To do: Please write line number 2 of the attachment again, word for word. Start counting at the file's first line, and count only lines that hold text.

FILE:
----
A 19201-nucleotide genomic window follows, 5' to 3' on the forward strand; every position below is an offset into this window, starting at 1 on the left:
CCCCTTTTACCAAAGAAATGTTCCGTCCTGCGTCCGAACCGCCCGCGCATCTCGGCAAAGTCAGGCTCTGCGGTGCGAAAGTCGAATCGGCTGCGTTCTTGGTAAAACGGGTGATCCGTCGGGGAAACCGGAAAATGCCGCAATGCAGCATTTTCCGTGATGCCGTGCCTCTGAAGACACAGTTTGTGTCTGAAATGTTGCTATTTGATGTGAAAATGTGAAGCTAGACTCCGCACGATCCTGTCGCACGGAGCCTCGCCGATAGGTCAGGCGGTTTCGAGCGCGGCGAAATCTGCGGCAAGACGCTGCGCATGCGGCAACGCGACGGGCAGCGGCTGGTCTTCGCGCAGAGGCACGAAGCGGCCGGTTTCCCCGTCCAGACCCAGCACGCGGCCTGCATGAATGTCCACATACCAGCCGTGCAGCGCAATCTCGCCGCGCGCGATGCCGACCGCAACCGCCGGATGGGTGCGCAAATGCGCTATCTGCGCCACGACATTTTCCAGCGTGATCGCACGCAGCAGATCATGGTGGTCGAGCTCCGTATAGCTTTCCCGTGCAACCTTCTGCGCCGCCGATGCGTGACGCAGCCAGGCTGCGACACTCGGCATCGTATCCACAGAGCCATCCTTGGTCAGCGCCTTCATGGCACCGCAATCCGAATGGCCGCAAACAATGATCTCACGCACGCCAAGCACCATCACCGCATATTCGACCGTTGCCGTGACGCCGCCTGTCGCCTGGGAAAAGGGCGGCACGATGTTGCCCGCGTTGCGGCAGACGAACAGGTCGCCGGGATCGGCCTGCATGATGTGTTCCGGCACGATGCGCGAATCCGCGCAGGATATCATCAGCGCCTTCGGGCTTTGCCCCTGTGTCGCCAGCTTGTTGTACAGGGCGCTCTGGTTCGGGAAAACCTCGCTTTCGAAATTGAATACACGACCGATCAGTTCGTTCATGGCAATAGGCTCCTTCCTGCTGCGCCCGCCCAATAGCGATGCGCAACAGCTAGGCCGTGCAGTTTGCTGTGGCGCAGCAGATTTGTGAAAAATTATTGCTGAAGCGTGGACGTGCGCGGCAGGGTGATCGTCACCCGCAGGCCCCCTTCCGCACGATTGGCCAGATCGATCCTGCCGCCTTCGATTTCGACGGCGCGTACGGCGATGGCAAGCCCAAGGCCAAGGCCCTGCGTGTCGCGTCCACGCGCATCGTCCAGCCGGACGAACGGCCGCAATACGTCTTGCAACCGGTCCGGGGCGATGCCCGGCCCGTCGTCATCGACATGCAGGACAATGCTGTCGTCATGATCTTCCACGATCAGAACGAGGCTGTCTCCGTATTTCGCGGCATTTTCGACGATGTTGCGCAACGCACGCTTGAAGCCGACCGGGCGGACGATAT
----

CCCCTTTTACCAAAGAAATGTTCCGTCCTGCGTCCGAACCGCCCGCGCATCTCGGCAAAGTCAGGCTCTGCGGTGCGAAAGTCGAATCGGCTGCGTTCTTGGTAAAACGGGTGATCCGTCGGGGAAACCGGAAAATGCCGCAATGCAGCATTTTCCGTGATGCCGTGCCTCTGAAGACACAGTTTGTGTCTGAAATGTTGCTATTTGATGTGAAAATGTGAAGCTAGACTCCGCACGATCCTGTCGCACGGAGCCTCGCCGATAGGTCAGGCGGTTTCGAGCGCGGCGAAATCTGCGGCAAGACGCTGCGCATGCGGCAACGCGACGGGCAGCGGCTGGTCTTCGCGCAGAGGCACGAAGCGGCCGGTTTCCCCGTCCAGACCCAGCACGCGGCCTGCATGAATGTCCACATACCAGCCGTGCAGCGCAATCTCGCCGCGCGCGATGCCGACCGCAACCGCCGGATGGGTGCGCAAATGCGCTATCTGCGCCACGACATTTTCCAGCGTGATCGCACGCAGCAGATCATGGTGGTCGAGCTCCGTATAGCTTTCCCGTGCAACCTTCTGCGCCGCCGATGCGTGACGCAGCCAGGCTGCGACACTCGGCATCGTATCCACAGAGCCATCCTTGGTCAGCGCCTTCATGGCACCGCAATCCGAATGGCCGCAAACAATGATCTCACGCACGCCAAGCACCATCACCGCATATTCGACCGTTGCCGTGACGCCGCCTGTCGCCTGGGAAAAGGGCGGCACGATGTTGCCCGCGTTGCGGCAGACGAACAGGTCGCCGGGATCGGCCTGCATGATGTGTTCCGGCACGATGCGCGAATCCGCGCAGGATATCATCAGCGCCTTCGGGCTTTGCCCCTGTGTCGCCAGCTTGTTGTACAGGGCGCTCTGGTTCGGGAAAACCTCGCTTTCGAAATTGAATACACGACCGATCAGTTCGTTCATGGCAATAGGCTCCTTCCTGCTGCGCCCGCCCAATAGCGATGCGCAACAGCTAGGCCGTGCAGTTTGCTGTGGCGCAGCAGATTTGTGAAAAATTATTGCTGAAGCGTGGACGTGCGCGGCAGGGTGATCGTCACCCGCAGGCCCCCTTCCGCACGATTGGCCAGATCGATCCTGCCGCCTTCGATTTCGACGGCGCGTACGGCGATGGCAAGCCCAAGGCCAAGGCCCTGCGTGTCGCGTCCACGCGCATCGTCCAGCCGGACGAACGGCCGCAATACGTCTTGCAACCGGTCCGGGGCGATGCCCGGCCCGTCGTCATCGACATGCAGGACAATGCTGTCGTCATGATCTTCCACGATCAGAACGAGGCTGTCTCCGTATTTCGCGGCATTTTCGACGATGTTGCGCAACGCACGCTTGAAGCCGACCGGGCGGACGATAT